Guest blog post by Amanda Moore
Video games are here to stay. Even if you ban them from your house, your child will go to someone else’s house and play. It’s just how it is.
It’s also unfortunately easy to get overly obsessed with video games. Parents worry about video game addiction, where kids become so enthralled with playing games that they neglect everyone and everything else.
But there are lots of positive ways to handle your child’s hobby and even use it to spur new interests.
Try It Yourself
Don’t be so quick to scoff at video games. Try a game or two yourself. Experts say that playing video games with your children can enhance communication skills.
It’s also fun for your child because they get to be the expert for once. Ask your child why the character is doing these tasks and have them help guide you through the game. Use the game as bonding time.
Apply Video Game Lessons to Modern Life
When you first look at video games, it’s not always evident that there are a lot of good lessons they teach. For example, they teach kids how to save money. In most video games, the player has to go around and collect items, like monetary pieces or power-ups, for use much later in the game. This teaches your child how to save money and delay gratification. Both are good things that many adults don’t know how to do.
In many games like Candy Crush, you can actually buy virtual items with real money. Use this as an opportunity to talk about budgeting and value. If you allow them to buy an item, have them:
- Do real-life chores to earn the money
- Compare how long it took to do the chore versus how long it took to spend it
- Rate how much satisfaction they got from the item
- Reflect on whether the item was worth the real-time and money value
- Video games take 50 to 60 hours of concentrated time. In a world dominated by short attention spans, this is a very good thing.
- Role-playing games teach problem-solving and decision-making skills. You can help your child apply these skills to regular life.
- If your child has friends that are far away, many interactive games that allow them to play together using a headset and microphone. Just remember to monitor these games to make sure no strangers can talk to your child.
View Video Games as a Treat
Like sugar, video games are fine in moderation. Decide on limits on your child’s gaming. This could include things like:
- Only playing a certain number of minutes per day, depending on age
- Playing after homework, chores, and reading are all done
- Writing out schedules for multiple children
- Discuss and follow through with consequences if kids ignore the rules, such as no video games the next day
This last part is especially important. Don’t cave!
Engage Your Child in Physical Activities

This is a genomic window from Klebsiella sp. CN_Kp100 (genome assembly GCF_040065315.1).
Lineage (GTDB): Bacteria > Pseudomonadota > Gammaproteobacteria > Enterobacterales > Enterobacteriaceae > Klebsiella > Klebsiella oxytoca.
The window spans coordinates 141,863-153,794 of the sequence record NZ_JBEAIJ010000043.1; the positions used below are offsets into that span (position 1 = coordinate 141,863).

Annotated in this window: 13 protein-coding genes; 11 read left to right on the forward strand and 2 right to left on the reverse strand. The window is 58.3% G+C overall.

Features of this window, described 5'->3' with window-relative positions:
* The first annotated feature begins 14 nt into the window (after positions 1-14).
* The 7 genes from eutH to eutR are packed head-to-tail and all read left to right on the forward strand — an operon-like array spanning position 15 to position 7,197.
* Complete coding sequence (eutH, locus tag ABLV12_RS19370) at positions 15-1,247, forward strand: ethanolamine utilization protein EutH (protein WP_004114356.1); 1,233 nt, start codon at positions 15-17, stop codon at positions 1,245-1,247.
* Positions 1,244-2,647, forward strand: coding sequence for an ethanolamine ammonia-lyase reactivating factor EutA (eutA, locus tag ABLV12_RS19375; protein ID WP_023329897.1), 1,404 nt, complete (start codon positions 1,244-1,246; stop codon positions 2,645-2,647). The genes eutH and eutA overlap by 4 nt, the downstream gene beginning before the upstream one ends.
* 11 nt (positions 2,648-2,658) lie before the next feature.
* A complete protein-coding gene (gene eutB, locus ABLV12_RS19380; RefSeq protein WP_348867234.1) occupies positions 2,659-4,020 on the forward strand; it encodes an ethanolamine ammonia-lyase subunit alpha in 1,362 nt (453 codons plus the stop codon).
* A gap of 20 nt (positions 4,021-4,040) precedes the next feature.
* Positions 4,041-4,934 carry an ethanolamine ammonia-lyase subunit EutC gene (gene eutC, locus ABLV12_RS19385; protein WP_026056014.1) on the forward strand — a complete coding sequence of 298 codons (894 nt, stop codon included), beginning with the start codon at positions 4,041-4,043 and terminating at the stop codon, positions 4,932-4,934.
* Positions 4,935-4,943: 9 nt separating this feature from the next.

Many children play a lot of video games because there’s nothing else for them to do, and it’s an easy choice. Or, the exhausted and busy adults in their lives find video games to be a useful babysitter. But if you provide other options and participate with them, you may be surprised at the results.
As the adult, it’s up to you to get your child moving. Some ideas:
- After dinner, get changed into some comfortable athletic gear, grab a ball and go play catch with your child outdoors.
- Go on a walk around the neighborhood (you could also combine this with a virtual reality game like Pokemon Go or Harry Potter’s Wizards Unite!).
- Encourage your child to join a sports team or take a physical class they’re interested in. Sports teams tend to take up hours each afternoon, so your child will be too busy with their activity to play video games for a long time.
Your child may say they prefer video games over reading. Yet reading’s one of the most important ways to develop their minds, improving discipline, memory, and concentration; plus, most schools require kids to read every night. How can you help them like reading and even link it to gaming?
- Find age-appropriate books of interest to them. If your child’s interested in hockey, don’t push a different book just because you like the subject better. Check out some nonfiction books about hockey from the library or find a novel featuring a child who plays hockey.
- Look at books that are tied to video games, such as the Minecraft series, that will enhance your child’s reading skills and appeal to their gamer side.
- Don’t scorn graphic novels. They’re still full of text, and the pictures may appeal to kids who are more visual learners or are struggling with reading.
Also, read aloud to your child every night. Nothing improves their cognitive skills more. Even if your child’s older, you can select a book that’s too difficult for them to read on their own. The Lord of the Rings series is a popular choice for many tween kids who enjoy video games and is fun to read aloud.
Have an End Cue
Many kids have a problem stopping the game and get upset if it’s ended abruptly. Help your child manage their time and emotions by providing some transitional help.
- Give them a 5-minute warning so they can wrap up and save the game
- Use a “May I have your attention?” cue like one used by teachers to call order into noisy classrooms. This could be a series of claps or the call-and-response of a song or rhyme. The kids immediately know the activity they’re doing is ending, and they have to pay attention.
Video games are going to be part of your kid’s life no matter what. Like Romeo and Juliet showed us, banning things only makes them more attractive (if their families had let them date, I bet Romeo and Juliet would have broken up in two months). So, learn how to use video games to your parental advantage.